UN on Track to Meet Goals But More Work Needed
Tuesday, 9th July 2013 at 9:26 am
The United Nations is on track for meeting its 2015 goals, but progress in many areas is still insufficient, according to the Millennium Development Goals Report.
United Nations Secretary General Ban Ki-moon said the Millennium Development Goals (MDGs) have been the most successful global anti-poverty push in history, with less than 1,000 days to the 2015 target date for achieving the MDGs.
The 2013 report looks at the areas where action is needed most and finds that redoubled efforts are urgently needed, particularly in regions most behind ‘to jumpstart advancement and achieve maximum gains’.
The proportion of people living in extreme poverty has been halved at the global level and the world reached the poverty reduction target- five years ahead of schedule.
In developing regions, the proportion of people living on less than $1.25 a day fell from 47% in 1990 to 22% in 2010.
About 700 million fewer people lived in conditions of extreme poverty in 2010 than in 1990.
But the report reveals one in eight people worldwide remain hungry and too many women continue to die in childbirth when there is the means to save them.
“More than 2.5 billion people lack improved sanitation facilities, of which one billion continue to practice open defecation, a major health and environmental hazard,” Ki-moon said.
“Our resource base is in serious decline, with continuing losses of forests, species and fish stocks, in a world already experiencing the impacts of climate change.”
The report also shows the uneven achievement of the MDGs among and within countries.
It found children from poor and rural households were much more likely to be out of school than their rich and urban counterparts.
Wide gaps also remained in basic knowledge about HIV and its prevention among young men and women in sub-Saharan Africa, which has been hardest hit by the epidemic.
The proportion of urban slum dwellers declined significantly and gains have been made in the fight against malaria and tuberculosis, according to the report.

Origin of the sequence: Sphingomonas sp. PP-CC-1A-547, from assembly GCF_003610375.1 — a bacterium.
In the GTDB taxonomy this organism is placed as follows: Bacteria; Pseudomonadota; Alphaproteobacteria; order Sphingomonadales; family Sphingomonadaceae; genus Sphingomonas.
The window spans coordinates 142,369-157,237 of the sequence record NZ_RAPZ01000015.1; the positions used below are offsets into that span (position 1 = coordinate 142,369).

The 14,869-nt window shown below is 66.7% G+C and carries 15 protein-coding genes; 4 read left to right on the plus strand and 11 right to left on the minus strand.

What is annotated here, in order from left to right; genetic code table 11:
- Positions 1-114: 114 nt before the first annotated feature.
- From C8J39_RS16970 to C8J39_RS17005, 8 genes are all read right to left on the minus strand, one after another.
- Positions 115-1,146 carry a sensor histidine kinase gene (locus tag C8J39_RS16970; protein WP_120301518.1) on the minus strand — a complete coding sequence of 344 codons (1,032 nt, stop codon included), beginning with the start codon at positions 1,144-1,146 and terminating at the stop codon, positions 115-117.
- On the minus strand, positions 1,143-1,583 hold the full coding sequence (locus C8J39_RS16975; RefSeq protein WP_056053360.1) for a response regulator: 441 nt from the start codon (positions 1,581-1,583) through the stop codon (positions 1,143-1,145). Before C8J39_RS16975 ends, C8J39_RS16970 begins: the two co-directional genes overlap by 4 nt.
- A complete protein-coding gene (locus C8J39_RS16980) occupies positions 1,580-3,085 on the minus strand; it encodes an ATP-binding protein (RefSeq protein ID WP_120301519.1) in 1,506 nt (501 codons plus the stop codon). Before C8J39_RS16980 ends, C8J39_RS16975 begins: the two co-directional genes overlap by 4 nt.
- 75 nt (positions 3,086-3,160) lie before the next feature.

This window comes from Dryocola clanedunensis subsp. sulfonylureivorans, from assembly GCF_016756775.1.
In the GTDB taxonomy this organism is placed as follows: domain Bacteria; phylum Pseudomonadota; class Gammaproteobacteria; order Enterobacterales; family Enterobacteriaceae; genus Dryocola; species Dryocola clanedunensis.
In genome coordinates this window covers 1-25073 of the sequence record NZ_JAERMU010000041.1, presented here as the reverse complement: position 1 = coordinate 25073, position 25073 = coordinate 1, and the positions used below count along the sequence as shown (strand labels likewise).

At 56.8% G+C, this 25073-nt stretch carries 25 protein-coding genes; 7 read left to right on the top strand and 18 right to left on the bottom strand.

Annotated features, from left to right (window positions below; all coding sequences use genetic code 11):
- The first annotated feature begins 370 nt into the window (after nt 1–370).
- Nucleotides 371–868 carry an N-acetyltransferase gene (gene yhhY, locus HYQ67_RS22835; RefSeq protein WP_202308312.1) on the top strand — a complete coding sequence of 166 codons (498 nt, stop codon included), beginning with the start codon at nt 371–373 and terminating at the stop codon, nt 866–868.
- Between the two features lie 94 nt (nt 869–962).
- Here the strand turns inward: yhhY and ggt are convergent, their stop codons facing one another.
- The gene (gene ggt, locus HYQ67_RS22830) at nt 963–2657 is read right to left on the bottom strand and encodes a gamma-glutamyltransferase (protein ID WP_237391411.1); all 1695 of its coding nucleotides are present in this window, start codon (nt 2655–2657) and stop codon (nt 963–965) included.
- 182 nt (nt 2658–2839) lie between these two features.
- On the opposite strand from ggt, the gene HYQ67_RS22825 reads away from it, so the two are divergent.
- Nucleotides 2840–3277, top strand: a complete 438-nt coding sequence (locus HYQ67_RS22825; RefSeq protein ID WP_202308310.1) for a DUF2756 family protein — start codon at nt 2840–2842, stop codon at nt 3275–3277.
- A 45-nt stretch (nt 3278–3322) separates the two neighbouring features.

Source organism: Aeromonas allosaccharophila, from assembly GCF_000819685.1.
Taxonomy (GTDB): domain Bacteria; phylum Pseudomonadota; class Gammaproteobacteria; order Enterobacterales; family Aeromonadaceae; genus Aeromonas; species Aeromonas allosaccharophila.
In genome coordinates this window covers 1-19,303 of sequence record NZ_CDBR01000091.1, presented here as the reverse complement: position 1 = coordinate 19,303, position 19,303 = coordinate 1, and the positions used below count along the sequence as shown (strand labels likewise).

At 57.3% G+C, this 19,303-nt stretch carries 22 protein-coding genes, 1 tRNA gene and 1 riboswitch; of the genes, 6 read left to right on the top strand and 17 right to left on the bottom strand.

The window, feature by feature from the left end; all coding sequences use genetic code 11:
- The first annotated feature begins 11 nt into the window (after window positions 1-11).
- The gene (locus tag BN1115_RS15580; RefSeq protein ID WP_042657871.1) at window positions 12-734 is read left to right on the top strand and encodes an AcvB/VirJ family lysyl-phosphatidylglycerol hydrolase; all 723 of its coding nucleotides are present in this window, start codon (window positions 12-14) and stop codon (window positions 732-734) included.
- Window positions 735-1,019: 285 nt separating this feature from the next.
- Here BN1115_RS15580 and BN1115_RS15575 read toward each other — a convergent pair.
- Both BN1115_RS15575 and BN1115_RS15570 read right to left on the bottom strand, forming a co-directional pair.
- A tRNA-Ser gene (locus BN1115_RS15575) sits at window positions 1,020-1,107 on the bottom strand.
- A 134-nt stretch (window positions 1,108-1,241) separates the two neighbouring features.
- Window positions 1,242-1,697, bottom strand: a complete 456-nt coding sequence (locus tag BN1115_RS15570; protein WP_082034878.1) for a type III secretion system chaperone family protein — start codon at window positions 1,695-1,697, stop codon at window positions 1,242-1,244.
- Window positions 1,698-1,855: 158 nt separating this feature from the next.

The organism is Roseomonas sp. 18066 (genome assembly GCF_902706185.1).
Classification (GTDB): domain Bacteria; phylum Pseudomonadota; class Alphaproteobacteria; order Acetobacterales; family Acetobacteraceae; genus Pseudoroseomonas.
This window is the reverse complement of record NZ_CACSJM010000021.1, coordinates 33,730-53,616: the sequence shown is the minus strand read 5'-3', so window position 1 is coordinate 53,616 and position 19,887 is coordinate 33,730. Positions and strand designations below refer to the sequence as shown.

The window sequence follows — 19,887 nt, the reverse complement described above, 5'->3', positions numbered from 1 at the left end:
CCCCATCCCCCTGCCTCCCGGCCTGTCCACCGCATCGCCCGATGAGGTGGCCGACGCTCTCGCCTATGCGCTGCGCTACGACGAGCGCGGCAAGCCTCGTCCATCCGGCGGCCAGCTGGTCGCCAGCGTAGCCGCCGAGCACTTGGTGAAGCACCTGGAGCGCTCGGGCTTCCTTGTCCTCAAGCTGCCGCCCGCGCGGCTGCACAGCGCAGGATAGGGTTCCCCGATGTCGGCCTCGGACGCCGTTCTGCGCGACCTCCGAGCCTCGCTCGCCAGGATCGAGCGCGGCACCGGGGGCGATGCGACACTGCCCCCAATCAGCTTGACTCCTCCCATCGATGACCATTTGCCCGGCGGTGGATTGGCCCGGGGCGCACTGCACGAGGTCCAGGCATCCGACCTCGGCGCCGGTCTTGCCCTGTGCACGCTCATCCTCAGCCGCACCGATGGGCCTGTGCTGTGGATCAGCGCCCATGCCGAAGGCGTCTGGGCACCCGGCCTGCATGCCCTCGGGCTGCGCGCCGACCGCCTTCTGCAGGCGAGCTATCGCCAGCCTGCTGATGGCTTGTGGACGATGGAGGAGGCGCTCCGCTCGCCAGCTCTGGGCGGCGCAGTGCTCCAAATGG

The report found there has been visible improvements in all health areas as well as primary education.
“Significant and substantial progress has been made in meeting many of the targets-including halving the number of people living in extreme poverty and the proportion of people without sustainable access to improved sources of drinking water,” Ki-moon said.
Over the past 21 years, more than 2.1 billion people gained access to improved drinking water sources, according to the report.
The proportion of the global population using such sources reached 89% 2010, up from 76% in 1990. This result shows the MDG drinking water target was met five years ahead of the target date, despite significant population growth.
“In more than a decade of experience in working towards the MDGs, we have learned that focused global development efforts can make a difference,” Ki-moon said.
“Through accelerated action, the world can achieve the MDGs and generate momentum for an ambitious and inspiring post-2015 development framework.
“Now is the time to step up our efforts to build a more just, secure and sustainable future for all.”
The Millenium Goals include:
Goal 1: Eradicate Extreme Poverty and Hunger
Goal 2: Achieve Universal Primary Education
Goal 3: Promote gender equality and empower women
Goal 4: Reduce child mortality
Goal 5: Improve maternal health
Goal 6: Combat HIV/AIDS, malaria and other diseases
Goal 7: Ensure environmental sustainability
Goal 8: Develop a global partnership for development